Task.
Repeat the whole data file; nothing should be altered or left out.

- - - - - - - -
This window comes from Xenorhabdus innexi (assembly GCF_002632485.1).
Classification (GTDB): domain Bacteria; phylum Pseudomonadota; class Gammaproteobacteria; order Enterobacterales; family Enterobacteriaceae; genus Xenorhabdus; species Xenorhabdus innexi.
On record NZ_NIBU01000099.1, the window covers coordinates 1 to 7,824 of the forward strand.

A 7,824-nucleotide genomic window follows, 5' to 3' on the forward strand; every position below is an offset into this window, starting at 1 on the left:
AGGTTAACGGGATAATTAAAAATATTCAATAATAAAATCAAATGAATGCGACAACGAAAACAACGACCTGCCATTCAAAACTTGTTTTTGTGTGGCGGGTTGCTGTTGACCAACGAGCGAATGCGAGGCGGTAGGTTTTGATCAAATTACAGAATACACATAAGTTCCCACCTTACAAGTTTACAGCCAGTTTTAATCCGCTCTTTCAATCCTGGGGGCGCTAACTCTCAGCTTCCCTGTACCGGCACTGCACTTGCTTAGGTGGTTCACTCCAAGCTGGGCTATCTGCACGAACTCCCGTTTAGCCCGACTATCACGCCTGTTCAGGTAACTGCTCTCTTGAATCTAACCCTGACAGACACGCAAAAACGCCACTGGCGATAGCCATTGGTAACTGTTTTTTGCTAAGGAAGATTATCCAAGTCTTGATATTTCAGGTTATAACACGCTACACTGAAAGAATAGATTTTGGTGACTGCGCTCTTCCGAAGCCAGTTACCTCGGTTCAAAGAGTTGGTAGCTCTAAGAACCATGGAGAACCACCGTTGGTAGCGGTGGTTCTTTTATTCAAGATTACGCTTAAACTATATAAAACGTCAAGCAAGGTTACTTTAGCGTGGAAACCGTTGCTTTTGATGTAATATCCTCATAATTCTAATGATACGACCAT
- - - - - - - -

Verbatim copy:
This window comes from Xenorhabdus innexi (assembly GCF_002632485.1).
Classification (GTDB): domain Bacteria; phylum Pseudomonadota; class Gammaproteobacteria; order Enterobacterales; family Enterobacteriaceae; genus Xenorhabdus; species Xenorhabdus innexi.
On record NZ_NIBU01000099.1, the window covers coordinates 1 to 7,824 of the forward strand.

A 7,824-nucleotide genomic window follows, 5' to 3' on the forward strand; every position below is an offset into this window, starting at 1 on the left:
AGGTTAACGGGATAATTAAAAATATTCAATAATAAAATCAAATGAATGCGACAACGAAAACAACGACCTGCCATTCAAAACTTGTTTTTGTGTGGCGGGTTGCTGTTGACCAACGAGCGAATGCGAGGCGGTAGGTTTTGATCAAATTACAGAATACACATAAGTTCCCACCTTACAAGTTTACAGCCAGTTTTAATCCGCTCTTTCAATCCTGGGGGCGCTAACTCTCAGCTTCCCTGTACCGGCACTGCACTTGCTTAGGTGGTTCACTCCAAGCTGGGCTATCTGCACGAACTCCCGTTTAGCCCGACTATCACGCCTGTTCAGGTAACTGCTCTCTTGAATCTAACCCTGACAGACACGCAAAAACGCCACTGGCGATAGCCATTGGTAACTGTTTTTTGCTAAGGAAGATTATCCAAGTCTTGATATTTCAGGTTATAACACGCTACACTGAAAGAATAGATTTTGGTGACTGCGCTCTTCCGAAGCCAGTTACCTCGGTTCAAAGAGTTGGTAGCTCTAAGAACCATGGAGAACCACCGTTGGTAGCGGTGGTTCTTTTATTCAAGATTACGCTTAAACTATATAAAACGTCAAGCAAGGTTACTTTAGCGTGGAAACCGTTGCTTTTGATGTAATATCCTCATAATTCTAATGATACGACCAT